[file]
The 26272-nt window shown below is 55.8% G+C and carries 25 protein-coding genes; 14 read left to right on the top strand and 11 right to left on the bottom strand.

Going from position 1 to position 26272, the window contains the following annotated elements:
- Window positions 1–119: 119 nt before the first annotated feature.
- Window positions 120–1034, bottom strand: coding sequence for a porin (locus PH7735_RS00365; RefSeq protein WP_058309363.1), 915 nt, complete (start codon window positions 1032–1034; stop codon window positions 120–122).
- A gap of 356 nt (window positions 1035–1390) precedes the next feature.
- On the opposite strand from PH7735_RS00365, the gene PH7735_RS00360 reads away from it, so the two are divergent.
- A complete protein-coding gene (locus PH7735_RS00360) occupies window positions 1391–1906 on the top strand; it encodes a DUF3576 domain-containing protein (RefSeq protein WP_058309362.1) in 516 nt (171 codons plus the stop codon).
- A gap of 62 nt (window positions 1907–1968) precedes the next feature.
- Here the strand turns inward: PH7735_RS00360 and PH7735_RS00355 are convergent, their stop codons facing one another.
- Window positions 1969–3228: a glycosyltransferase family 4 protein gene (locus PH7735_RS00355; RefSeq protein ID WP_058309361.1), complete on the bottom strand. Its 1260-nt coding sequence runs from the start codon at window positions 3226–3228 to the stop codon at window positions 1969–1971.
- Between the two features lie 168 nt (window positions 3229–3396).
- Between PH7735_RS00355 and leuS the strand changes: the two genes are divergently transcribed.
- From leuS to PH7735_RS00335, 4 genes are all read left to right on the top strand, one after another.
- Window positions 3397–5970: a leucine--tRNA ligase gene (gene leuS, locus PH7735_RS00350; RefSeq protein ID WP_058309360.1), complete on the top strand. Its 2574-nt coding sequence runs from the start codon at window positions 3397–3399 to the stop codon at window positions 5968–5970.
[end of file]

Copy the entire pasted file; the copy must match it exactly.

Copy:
The 26272-nt window shown below is 55.8% G+C and carries 25 protein-coding genes; 14 read left to right on the top strand and 11 right to left on the bottom strand.

Going from position 1 to position 26272, the window contains the following annotated elements:
- Window positions 1–119: 119 nt before the first annotated feature.
- Window positions 120–1034, bottom strand: coding sequence for a porin (locus PH7735_RS00365; RefSeq protein WP_058309363.1), 915 nt, complete (start codon window positions 1032–1034; stop codon window positions 120–122).
- A gap of 356 nt (window positions 1035–1390) precedes the next feature.
- On the opposite strand from PH7735_RS00365, the gene PH7735_RS00360 reads away from it, so the two are divergent.
- A complete protein-coding gene (locus PH7735_RS00360) occupies window positions 1391–1906 on the top strand; it encodes a DUF3576 domain-containing protein (RefSeq protein WP_058309362.1) in 516 nt (171 codons plus the stop codon).
- A gap of 62 nt (window positions 1907–1968) precedes the next feature.
- Here the strand turns inward: PH7735_RS00360 and PH7735_RS00355 are convergent, their stop codons facing one another.
- Window positions 1969–3228: a glycosyltransferase family 4 protein gene (locus PH7735_RS00355; RefSeq protein ID WP_058309361.1), complete on the bottom strand. Its 1260-nt coding sequence runs from the start codon at window positions 3226–3228 to the stop codon at window positions 1969–1971.
- Between the two features lie 168 nt (window positions 3229–3396).
- Between PH7735_RS00355 and leuS the strand changes: the two genes are divergently transcribed.
- From leuS to PH7735_RS00335, 4 genes are all read left to right on the top strand, one after another.
- Window positions 3397–5970: a leucine--tRNA ligase gene (gene leuS, locus PH7735_RS00350; RefSeq protein ID WP_058309360.1), complete on the top strand. Its 2574-nt coding sequence runs from the start codon at window positions 3397–3399 to the stop codon at window positions 5968–5970.